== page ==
EPA teams up with Ford to develop hydraulic hybrid vehicles

A new generation of hybrid vehicles, based on hydraulics, could prove to be more cost-effective than the emerging battery hybrid-electric vehicles (HEVs) in maximising the fuel efficiency of conventional engines.


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The new approach to hybrid vehicles is currently being developed jointly by the US Environmental Protection Agency (EPA) and Ford in a multi-million dollar investment programme towards building pilot fleets of light trucks and sports utility vehicles, by 2010. This is the first ever cooperative agreement between the EPA and a carmarker, taking forward an EPA-patented engine technology on which Ford has worked with the EPA, since 1999.

The new hybrid concept uses hydraulic fluids in chambers rather than a battery-based system to store and augment the energy produced by the petrol engine. As with the emerging HEVs, fuel efficiencies are gained through the use of smaller engines in the powertrain, augmented by energy, saved and stored, when applying the brakes, or on descents. Hydraulically, energy is stored by pressurising hydraulic fluid within chambers, and released when required, by relieving the pressure in the chambers.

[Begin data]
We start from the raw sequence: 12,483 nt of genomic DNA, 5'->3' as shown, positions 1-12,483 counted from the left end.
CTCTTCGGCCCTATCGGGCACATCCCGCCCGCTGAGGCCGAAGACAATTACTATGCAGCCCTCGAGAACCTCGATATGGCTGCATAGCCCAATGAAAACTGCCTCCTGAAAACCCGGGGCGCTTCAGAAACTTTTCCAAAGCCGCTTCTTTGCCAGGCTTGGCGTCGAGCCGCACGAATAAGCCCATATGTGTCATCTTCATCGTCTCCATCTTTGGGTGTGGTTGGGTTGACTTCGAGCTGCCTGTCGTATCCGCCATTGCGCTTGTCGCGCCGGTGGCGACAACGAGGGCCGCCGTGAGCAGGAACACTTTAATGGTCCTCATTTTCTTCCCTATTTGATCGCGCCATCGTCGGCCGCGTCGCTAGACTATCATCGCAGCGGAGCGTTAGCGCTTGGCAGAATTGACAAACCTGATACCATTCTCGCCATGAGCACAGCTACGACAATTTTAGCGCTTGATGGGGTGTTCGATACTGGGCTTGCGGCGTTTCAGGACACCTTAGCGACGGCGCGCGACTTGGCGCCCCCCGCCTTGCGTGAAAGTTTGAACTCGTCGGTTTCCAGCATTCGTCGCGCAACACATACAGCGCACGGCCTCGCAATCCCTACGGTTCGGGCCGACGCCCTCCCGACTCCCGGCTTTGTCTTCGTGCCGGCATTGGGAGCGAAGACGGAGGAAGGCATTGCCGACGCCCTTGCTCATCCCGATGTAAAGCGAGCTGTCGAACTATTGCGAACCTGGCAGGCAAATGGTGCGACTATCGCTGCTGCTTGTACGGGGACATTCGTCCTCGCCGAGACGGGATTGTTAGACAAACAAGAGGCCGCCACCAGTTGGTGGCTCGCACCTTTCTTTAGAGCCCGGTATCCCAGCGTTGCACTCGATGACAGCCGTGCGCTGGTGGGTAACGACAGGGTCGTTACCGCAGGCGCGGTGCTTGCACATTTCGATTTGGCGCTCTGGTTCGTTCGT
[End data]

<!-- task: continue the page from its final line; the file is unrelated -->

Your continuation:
Ford spokesman, John Harmon, told edie that Ford’s first HEVs would be available in two years time, and fuel cell vehicles in 2004. However, he pointed out that once proven, it is likely that the hydraulic hybrid will prove a cheaper alternative to the HEV, weighing slightly more than a conventionally powered vehicle, but much less than the battery powered HEVs. He predicted that once established, the hybrid hydraulic is likely to provide a useful stop-gap option until fuel cell developments deliver more cost-effective technology for zero emissions.

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